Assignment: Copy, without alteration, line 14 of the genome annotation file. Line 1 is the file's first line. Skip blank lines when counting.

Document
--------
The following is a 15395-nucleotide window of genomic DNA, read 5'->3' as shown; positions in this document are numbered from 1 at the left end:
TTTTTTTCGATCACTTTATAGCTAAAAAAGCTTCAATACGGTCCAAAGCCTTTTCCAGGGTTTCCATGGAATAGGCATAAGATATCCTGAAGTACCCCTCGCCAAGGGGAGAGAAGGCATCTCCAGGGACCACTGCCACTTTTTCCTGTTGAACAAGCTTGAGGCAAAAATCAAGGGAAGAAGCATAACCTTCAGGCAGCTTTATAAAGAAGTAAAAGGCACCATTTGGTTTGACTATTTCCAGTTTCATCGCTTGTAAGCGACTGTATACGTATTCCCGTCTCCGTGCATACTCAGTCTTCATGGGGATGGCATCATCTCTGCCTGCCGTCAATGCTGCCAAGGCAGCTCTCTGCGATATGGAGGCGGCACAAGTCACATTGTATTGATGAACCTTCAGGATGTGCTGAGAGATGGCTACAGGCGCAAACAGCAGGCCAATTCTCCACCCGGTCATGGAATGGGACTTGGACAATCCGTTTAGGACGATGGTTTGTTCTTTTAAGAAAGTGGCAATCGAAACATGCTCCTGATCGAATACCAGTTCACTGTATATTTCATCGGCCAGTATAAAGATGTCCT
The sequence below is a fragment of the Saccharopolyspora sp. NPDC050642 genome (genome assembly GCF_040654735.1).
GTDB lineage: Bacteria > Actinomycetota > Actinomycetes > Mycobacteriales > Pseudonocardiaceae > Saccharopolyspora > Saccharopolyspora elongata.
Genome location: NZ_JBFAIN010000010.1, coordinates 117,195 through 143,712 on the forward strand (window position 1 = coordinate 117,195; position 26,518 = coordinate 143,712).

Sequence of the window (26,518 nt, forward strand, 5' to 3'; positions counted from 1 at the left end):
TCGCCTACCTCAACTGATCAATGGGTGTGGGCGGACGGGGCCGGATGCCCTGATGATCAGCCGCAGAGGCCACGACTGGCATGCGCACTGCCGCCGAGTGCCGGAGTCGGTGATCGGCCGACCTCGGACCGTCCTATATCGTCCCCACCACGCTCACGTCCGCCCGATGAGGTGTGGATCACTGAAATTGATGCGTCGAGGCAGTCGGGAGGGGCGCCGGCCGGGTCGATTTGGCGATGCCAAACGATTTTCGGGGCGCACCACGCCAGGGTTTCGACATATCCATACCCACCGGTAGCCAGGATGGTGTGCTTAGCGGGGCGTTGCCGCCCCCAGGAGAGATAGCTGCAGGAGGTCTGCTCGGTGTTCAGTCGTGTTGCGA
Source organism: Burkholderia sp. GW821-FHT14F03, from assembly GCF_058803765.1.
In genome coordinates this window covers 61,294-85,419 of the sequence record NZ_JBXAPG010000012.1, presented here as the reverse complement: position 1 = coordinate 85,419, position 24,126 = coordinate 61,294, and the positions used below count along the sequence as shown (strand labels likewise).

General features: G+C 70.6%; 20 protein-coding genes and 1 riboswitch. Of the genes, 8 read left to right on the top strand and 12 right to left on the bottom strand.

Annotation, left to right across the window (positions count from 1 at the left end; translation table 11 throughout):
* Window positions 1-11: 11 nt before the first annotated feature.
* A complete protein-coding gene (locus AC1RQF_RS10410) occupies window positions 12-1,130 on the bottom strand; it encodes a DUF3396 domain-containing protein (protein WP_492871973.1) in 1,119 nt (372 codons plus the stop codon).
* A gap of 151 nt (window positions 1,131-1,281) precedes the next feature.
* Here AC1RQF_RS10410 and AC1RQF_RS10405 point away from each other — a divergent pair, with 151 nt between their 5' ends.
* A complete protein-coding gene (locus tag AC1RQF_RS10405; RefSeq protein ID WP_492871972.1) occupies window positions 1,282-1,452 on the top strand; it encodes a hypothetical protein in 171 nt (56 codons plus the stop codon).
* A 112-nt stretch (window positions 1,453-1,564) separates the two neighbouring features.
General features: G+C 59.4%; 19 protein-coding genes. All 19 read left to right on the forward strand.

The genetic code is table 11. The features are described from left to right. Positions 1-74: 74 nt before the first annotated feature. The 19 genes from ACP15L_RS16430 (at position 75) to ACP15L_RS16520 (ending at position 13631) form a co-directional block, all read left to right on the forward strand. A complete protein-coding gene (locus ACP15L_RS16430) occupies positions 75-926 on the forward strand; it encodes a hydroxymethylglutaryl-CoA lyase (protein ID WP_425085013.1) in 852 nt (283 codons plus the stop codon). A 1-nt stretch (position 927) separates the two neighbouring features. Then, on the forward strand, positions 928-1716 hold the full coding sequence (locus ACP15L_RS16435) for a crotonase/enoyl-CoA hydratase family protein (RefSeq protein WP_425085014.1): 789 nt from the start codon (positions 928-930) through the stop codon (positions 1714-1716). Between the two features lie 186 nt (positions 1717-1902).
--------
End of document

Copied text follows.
* A gap of 151 nt (window positions 1,131-1,281) precedes the next feature.